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Cannondale Topstone Lefty 1 review

17 Feb 2021

Great fun to take almost anywhere off-road, but lacks overall versatility that defines a true gravel bike

Cyclist Rating: 
Superb front suspension • Retains performance feel • Clean aesthetic
Suspension adds weight and cost

It was only a little over two years ago that Cannondale launched its Topstone range of gravel bikes. What started as a fairly modest entry-level aluminium offering has since been joined by two new and quite different versions.

First came a carbon Topstone, which brought with it Cannondale’s new Kingpin rear suspension. Now comes this dual-suspension version, built around the same Kingpin-equipped carbon frame but with an all-new Lefty Oliver fork plus 650b wheels as standard.

But wait – does anyone remember the Slate? If so, do you see the similarities? For those who are unfamiliar, the Slate was something of a misfit bike that Cannondale released back in 2015.

At the time people didn’t really get it. Gravel was still an emerging category and the Slate looked like nothing else on the market when it came out. It had (wait for it) 650b wheels, which then were practically unheard of, and a unique-looking single-sided Lefty suspension fork with 30mm of travel.

Five years on it’s almost as if Cannondale has reimagined that concept here, which goes to show how far ahead of the curve the Slate actually was.

Buy the Cannondale Topstone Lefty 1 now

One’s enough

The Topstone Lefty is no less of a head-turning (and potentially divisive) machine. Despite the Lefty Oliver fork being less visually jarring in this single crown guise (compared to the original’s triple-clamp) it still looks a bit bonkers to most people. But it’s not some kind of gimmick.

A single-sided fork has a lot going for it from a suspension engineering standpoint. The number of seals creating undesirable friction is halved, fewer parts are subjected to wear and tear, plus of course it weighs less. But its best asset is the increased lateral and torsional stiffness on offer.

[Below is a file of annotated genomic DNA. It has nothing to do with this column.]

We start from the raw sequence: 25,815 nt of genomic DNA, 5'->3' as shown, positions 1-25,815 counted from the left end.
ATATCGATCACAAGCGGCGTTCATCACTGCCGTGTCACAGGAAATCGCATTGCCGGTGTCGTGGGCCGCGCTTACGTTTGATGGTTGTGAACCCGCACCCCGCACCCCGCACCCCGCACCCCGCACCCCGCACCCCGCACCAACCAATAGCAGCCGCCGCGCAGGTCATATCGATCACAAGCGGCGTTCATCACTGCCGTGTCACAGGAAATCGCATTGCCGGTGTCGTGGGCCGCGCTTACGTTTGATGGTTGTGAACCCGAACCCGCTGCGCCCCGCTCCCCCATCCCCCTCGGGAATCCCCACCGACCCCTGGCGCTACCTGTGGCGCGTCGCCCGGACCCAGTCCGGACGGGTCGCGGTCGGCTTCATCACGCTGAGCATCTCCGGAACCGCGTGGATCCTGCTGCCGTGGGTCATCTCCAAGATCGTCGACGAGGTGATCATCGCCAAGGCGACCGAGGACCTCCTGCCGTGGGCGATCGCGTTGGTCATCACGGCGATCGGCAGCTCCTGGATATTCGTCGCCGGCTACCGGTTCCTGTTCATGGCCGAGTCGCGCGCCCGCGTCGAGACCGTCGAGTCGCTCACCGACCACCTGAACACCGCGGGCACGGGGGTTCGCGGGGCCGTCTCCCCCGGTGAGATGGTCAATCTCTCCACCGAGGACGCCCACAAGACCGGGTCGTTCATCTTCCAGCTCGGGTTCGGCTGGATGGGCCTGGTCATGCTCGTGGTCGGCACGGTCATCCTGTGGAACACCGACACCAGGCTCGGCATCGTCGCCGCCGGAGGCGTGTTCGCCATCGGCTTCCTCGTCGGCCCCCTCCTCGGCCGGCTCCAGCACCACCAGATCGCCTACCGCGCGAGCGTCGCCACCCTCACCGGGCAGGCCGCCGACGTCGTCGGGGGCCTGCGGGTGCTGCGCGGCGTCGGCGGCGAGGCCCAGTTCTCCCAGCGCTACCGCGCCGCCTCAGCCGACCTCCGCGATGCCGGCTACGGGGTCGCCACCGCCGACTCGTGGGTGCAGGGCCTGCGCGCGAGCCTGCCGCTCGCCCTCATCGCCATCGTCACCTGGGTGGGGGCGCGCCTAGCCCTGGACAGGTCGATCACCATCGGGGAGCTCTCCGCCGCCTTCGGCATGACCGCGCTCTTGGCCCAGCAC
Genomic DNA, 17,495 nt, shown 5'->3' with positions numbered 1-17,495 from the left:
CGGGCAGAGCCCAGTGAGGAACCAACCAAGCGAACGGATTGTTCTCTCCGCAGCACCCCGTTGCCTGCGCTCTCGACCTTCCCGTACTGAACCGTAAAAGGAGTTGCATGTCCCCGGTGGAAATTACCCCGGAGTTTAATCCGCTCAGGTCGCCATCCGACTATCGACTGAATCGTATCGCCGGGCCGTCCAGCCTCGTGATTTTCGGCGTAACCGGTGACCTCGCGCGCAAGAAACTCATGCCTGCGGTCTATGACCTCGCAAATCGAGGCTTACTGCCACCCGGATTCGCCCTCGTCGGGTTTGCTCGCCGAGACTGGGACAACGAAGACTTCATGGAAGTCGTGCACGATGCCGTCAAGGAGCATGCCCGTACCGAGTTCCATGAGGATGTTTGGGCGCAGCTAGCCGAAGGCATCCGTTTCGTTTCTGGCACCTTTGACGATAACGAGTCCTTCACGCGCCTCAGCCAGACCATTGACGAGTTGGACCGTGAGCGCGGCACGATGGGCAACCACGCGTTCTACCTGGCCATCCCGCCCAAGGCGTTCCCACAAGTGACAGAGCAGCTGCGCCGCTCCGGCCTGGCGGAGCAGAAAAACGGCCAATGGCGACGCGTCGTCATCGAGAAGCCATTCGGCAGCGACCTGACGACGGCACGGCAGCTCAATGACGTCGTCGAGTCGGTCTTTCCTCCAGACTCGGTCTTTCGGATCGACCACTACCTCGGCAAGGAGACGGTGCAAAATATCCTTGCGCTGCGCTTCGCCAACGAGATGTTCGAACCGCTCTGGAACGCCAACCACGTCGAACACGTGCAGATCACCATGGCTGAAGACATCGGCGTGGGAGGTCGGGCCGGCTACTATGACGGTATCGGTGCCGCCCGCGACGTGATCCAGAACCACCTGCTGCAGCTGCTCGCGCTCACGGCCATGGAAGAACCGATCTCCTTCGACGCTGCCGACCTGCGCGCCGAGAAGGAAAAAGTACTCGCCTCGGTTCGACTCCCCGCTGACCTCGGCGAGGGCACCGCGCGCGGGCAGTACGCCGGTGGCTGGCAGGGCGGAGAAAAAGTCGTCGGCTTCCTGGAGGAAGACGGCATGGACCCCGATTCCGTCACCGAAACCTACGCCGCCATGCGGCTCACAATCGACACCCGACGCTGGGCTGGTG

That seems to defy logic when you look down at the front wheel as you ride. It’s hard to believe the wheel has enough support from just a single contact point, but the fact is it works. And not just well… brilliantly.

Two things really stood out for me about the Oliver’s performance. Firstly, it goes about its duties so smoothly.

On the trails I was generally aware that it was working because I wasn’t being battered as much as I otherwise would be, yet I was barely able to sense its movement because it was so sublimely well controlled.

I sometimes needed to check the O-ring to see how much of the fork’s 30mm travel I was actually benefitting from.

Second, there was no obvious bottom-out, no nasty ‘clonk’ to be felt, rather an almost pillowy end to its range that again had me questioning whether it was happening at all. The inner workings required to create such a successful outcome from only a short amount of travel are mind-boggling and are the brainchild of Cannondale’s director of suspension technology, Jeremiah Boobar.

‘We had to really work hard on the damping circuit for this fork,’ he says. ‘We realised quickly that the typical gravel rider isn’t necessarily indoctrinated into setting up suspension or even having it at all, so they are different to mountain bikers with regards to what they expect.


We’ve built in a lot more low-speed compression damping and a lot more rebound control to stabilise the fork against pedalling-induced movement.